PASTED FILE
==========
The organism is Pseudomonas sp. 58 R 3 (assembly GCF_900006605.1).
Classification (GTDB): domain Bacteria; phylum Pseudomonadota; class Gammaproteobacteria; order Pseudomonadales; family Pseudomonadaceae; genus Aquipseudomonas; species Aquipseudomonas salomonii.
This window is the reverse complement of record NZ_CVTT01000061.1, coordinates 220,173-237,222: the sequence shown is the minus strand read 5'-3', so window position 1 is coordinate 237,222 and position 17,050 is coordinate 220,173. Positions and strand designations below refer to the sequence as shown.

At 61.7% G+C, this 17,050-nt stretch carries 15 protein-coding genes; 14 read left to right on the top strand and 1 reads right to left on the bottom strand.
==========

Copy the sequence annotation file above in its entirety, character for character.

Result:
The organism is Pseudomonas sp. 58 R 3 (assembly GCF_900006605.1).
Classification (GTDB): domain Bacteria; phylum Pseudomonadota; class Gammaproteobacteria; order Pseudomonadales; family Pseudomonadaceae; genus Aquipseudomonas; species Aquipseudomonas salomonii.
This window is the reverse complement of record NZ_CVTT01000061.1, coordinates 220,173-237,222: the sequence shown is the minus strand read 5'-3', so window position 1 is coordinate 237,222 and position 17,050 is coordinate 220,173. Positions and strand designations below refer to the sequence as shown.

At 61.7% G+C, this 17,050-nt stretch carries 15 protein-coding genes; 14 read left to right on the top strand and 1 reads right to left on the bottom strand.